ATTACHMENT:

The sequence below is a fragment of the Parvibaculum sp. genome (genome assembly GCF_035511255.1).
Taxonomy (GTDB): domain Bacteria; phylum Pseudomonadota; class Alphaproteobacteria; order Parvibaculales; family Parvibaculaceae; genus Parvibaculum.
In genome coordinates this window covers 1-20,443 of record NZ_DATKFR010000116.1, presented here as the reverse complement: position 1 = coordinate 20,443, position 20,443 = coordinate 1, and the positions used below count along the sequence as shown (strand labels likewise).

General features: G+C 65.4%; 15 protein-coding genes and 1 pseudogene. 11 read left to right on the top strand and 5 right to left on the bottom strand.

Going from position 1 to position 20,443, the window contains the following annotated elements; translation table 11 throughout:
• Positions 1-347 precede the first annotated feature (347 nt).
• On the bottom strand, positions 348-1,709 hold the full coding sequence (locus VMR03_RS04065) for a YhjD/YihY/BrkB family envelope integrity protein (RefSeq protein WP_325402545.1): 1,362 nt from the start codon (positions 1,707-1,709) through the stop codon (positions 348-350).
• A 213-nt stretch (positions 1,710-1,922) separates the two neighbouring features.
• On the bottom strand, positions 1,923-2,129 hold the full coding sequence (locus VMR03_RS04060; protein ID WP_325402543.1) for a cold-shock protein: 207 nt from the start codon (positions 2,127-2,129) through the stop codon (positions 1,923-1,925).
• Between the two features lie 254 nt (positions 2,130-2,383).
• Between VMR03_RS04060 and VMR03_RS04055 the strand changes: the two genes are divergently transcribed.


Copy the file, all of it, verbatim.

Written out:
The sequence below is a fragment of the Parvibaculum sp. genome (genome assembly GCF_035511255.1).
Taxonomy (GTDB): domain Bacteria; phylum Pseudomonadota; class Alphaproteobacteria; order Parvibaculales; family Parvibaculaceae; genus Parvibaculum.
In genome coordinates this window covers 1-20,443 of record NZ_DATKFR010000116.1, presented here as the reverse complement: position 1 = coordinate 20,443, position 20,443 = coordinate 1, and the positions used below count along the sequence as shown (strand labels likewise).

General features: G+C 65.4%; 15 protein-coding genes and 1 pseudogene. 11 read left to right on the top strand and 5 right to left on the bottom strand.

Going from position 1 to position 20,443, the window contains the following annotated elements; translation table 11 throughout:
• Positions 1-347 precede the first annotated feature (347 nt).
• On the bottom strand, positions 348-1,709 hold the full coding sequence (locus VMR03_RS04065) for a YhjD/YihY/BrkB family envelope integrity protein (RefSeq protein WP_325402545.1): 1,362 nt from the start codon (positions 1,707-1,709) through the stop codon (positions 348-350).
• A 213-nt stretch (positions 1,710-1,922) separates the two neighbouring features.
• On the bottom strand, positions 1,923-2,129 hold the full coding sequence (locus VMR03_RS04060; protein ID WP_325402543.1) for a cold-shock protein: 207 nt from the start codon (positions 2,127-2,129) through the stop codon (positions 1,923-1,925).
• Between the two features lie 254 nt (positions 2,130-2,383).
• Between VMR03_RS04060 and VMR03_RS04055 the strand changes: the two genes are divergently transcribed.